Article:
Cherry tomato showing skin splitting

Cherry tomato showing skin splitting

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Credit: DR JEREMY BURGESS/SCIENCE PHOTO LIBRARY

Caption: Ripening fruits of the yellow cherry tomato, Solanum lycopersicum ( formerly Lycoperdon esculentum), variety Sun Baby. The picture shows ripe fruits, the colour of which is due to carotenoid pigments derived from phytoene, a long chain molecule containing 40 carbon atoms. In red tomatoes, the colour is due to lycopene, a derivative of phytoene. The fruit below centre has split its skin. This is due to uneven watering of the greenhouse-grown plant, and is a common fault in cherry tomatoes grown by amateur gardeners. A thin skin is a desirable feature, but carries the risk that if plants dry out due to neglect or unexpectedly hot conditions, subsequent watering may lead to splitting. The fruit in this picture had split a week previously, and shows developing colonies of Penicillium, a widespread mould.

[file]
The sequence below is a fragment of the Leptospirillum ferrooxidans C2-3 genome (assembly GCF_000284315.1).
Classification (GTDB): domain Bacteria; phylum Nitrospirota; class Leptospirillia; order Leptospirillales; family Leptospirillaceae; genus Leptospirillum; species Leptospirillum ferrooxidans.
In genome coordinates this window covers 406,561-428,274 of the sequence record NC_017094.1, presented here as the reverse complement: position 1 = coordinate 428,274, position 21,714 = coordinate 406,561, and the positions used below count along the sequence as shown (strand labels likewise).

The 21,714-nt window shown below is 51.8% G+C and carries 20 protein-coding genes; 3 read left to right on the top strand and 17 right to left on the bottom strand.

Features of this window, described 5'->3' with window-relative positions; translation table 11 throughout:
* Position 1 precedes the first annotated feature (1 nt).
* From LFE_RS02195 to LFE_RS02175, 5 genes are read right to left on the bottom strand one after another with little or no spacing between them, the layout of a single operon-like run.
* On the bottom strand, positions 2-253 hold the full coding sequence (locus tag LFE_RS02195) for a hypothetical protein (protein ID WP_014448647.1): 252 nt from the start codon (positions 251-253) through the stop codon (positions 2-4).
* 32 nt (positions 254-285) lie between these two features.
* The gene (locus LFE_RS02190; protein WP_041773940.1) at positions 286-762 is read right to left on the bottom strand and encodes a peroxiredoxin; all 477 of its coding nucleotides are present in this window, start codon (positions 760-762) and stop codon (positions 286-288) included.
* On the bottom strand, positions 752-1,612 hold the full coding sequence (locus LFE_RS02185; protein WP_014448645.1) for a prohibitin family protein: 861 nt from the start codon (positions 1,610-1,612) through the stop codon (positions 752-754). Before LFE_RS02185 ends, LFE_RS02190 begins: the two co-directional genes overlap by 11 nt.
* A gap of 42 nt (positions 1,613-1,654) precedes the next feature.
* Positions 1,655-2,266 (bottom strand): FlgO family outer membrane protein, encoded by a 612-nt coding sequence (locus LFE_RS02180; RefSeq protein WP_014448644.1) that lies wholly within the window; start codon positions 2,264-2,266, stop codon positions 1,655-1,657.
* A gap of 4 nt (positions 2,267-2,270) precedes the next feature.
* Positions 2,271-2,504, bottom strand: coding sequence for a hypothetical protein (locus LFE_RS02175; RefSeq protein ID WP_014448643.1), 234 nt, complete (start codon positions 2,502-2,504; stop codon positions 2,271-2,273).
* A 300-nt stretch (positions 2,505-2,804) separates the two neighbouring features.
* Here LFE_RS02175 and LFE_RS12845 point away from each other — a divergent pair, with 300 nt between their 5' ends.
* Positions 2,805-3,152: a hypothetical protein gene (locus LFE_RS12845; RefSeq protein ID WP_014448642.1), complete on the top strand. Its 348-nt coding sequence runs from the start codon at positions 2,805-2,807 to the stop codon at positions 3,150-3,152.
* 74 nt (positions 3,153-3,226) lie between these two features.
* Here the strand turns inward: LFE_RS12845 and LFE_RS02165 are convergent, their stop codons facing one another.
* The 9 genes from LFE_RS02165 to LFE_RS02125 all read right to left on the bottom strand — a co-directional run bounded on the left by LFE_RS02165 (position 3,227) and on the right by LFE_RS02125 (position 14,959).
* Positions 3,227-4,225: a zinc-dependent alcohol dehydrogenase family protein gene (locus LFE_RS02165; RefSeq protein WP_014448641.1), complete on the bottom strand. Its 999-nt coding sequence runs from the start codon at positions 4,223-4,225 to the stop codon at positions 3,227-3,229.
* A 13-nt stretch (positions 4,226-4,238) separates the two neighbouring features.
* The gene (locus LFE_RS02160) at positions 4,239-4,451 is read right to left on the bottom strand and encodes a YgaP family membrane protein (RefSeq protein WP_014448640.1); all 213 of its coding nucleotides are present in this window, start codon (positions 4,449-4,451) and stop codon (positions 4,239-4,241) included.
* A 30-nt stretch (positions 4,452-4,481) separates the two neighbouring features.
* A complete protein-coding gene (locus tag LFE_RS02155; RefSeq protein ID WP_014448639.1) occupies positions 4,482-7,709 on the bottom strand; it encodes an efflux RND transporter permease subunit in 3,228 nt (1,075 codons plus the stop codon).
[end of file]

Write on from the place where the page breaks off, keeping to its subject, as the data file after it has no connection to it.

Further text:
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Keywords: carotenoid pigment, cherry tomato, garden plant, horticultural, horticulture, lycopene, lycoperdon esculentum, phytoene, skin splitting, solanum lycopersicum, sun baby, tomato

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